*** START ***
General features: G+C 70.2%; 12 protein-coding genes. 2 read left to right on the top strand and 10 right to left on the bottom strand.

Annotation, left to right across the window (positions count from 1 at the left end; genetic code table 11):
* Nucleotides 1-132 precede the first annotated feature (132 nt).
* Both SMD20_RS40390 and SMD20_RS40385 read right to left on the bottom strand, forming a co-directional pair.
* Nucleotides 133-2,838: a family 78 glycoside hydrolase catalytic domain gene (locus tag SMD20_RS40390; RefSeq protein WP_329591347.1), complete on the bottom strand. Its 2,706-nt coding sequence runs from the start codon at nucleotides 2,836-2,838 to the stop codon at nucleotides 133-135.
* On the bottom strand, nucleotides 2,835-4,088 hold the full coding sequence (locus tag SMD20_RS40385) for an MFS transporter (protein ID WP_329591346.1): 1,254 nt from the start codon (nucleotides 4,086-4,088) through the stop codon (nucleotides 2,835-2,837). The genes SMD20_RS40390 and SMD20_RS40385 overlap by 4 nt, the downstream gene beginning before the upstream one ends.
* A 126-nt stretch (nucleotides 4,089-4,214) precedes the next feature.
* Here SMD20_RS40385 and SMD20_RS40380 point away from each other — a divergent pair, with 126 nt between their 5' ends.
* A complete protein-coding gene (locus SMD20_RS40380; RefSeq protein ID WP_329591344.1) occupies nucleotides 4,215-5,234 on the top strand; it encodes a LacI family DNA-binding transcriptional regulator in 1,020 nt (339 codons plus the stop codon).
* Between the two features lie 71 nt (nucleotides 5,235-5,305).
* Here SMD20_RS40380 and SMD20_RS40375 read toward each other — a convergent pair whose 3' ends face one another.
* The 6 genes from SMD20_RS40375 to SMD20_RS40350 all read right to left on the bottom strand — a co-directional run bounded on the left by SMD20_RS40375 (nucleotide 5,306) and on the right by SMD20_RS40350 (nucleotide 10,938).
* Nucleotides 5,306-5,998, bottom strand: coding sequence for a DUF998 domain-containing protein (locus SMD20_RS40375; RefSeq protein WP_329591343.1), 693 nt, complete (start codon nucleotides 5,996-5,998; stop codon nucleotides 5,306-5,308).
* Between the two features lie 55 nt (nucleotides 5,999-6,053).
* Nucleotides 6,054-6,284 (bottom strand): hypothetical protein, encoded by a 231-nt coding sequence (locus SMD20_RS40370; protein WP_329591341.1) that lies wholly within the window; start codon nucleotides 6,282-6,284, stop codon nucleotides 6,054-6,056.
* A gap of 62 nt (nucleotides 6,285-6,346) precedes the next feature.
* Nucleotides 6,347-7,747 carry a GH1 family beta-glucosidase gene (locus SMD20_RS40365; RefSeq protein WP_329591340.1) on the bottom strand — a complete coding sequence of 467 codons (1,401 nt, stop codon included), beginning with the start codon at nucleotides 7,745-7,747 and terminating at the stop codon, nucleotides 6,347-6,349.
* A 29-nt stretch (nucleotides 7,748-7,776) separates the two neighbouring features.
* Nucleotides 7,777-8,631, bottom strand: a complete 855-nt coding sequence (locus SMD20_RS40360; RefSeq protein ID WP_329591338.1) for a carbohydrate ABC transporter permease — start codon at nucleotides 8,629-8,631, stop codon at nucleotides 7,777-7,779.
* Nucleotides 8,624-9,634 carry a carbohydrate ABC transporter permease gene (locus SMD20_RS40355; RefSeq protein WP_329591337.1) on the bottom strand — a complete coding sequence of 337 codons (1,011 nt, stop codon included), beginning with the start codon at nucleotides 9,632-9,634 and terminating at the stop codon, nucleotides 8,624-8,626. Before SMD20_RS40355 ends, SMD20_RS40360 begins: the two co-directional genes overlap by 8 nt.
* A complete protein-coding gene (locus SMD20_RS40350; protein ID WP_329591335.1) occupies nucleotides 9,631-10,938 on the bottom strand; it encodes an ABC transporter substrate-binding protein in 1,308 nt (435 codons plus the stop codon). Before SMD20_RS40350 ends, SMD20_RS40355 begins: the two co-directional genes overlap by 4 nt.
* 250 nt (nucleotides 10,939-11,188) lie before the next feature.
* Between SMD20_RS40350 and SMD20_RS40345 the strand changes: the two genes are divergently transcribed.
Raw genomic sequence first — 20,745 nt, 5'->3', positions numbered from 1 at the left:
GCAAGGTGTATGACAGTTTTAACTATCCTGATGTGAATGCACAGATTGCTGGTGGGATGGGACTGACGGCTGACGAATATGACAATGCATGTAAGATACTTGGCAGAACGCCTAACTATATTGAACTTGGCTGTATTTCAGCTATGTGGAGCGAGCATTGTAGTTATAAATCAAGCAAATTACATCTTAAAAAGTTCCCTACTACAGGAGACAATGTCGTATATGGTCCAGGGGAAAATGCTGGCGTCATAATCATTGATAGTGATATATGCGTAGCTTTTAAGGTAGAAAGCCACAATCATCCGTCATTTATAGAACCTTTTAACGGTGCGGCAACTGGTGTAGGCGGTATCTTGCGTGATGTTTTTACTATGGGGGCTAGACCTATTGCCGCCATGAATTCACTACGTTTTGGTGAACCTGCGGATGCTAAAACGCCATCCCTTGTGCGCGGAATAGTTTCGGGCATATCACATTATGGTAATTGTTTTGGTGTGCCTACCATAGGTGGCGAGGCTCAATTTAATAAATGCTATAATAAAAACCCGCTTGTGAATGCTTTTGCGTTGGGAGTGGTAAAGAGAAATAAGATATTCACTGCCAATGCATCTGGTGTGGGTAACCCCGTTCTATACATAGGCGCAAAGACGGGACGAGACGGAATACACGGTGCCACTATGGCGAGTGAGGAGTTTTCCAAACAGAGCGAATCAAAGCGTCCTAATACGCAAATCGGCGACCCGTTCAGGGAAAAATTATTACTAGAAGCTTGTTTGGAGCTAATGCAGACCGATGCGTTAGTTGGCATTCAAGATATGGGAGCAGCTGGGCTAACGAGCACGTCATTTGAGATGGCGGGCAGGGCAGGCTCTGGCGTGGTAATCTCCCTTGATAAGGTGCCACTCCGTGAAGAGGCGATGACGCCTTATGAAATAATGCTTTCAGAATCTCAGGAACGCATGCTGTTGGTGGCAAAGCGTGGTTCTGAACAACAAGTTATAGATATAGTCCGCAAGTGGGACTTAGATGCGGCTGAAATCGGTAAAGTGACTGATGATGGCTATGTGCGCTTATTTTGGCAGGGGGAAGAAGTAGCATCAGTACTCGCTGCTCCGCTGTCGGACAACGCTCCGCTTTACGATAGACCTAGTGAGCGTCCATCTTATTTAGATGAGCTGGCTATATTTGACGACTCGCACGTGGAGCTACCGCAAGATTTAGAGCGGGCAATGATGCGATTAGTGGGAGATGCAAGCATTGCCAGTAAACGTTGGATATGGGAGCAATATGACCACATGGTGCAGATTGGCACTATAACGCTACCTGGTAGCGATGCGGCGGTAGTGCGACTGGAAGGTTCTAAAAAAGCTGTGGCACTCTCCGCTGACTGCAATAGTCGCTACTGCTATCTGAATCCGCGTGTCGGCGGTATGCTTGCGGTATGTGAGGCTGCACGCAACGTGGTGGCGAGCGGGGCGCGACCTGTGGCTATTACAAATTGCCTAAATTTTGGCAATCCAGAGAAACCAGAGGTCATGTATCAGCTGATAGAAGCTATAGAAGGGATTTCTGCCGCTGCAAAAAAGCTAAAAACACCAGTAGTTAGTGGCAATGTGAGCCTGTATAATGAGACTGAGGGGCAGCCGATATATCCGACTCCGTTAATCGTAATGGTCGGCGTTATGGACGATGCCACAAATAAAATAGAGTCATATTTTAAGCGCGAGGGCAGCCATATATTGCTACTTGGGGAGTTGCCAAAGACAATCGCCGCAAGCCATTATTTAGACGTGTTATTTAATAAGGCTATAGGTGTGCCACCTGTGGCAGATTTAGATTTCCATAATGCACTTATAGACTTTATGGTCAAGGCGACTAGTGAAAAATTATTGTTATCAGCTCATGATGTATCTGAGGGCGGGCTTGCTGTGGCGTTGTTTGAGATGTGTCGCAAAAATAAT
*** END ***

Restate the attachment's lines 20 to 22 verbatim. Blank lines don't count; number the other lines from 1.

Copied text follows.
* Nucleotides 8,624-9,634 carry a carbohydrate ABC transporter permease gene (locus SMD20_RS40355; RefSeq protein WP_329591337.1) on the bottom strand — a complete coding sequence of 337 codons (1,011 nt, stop codon included), beginning with the start codon at nucleotides 9,632-9,634 and terminating at the stop codon, nucleotides 8,624-8,626. Before SMD20_RS40355 ends, SMD20_RS40360 begins: the two co-directional genes overlap by 8 nt.
* A complete protein-coding gene (locus SMD20_RS40350; protein ID WP_329591335.1) occupies nucleotides 9,631-10,938 on the bottom strand; it encodes an ABC transporter substrate-binding protein in 1,308 nt (435 codons plus the stop codon). Before SMD20_RS40350 ends, SMD20_RS40355 begins: the two co-directional genes overlap by 4 nt.
* 250 nt (nucleotides 10,939-11,188) lie before the next feature.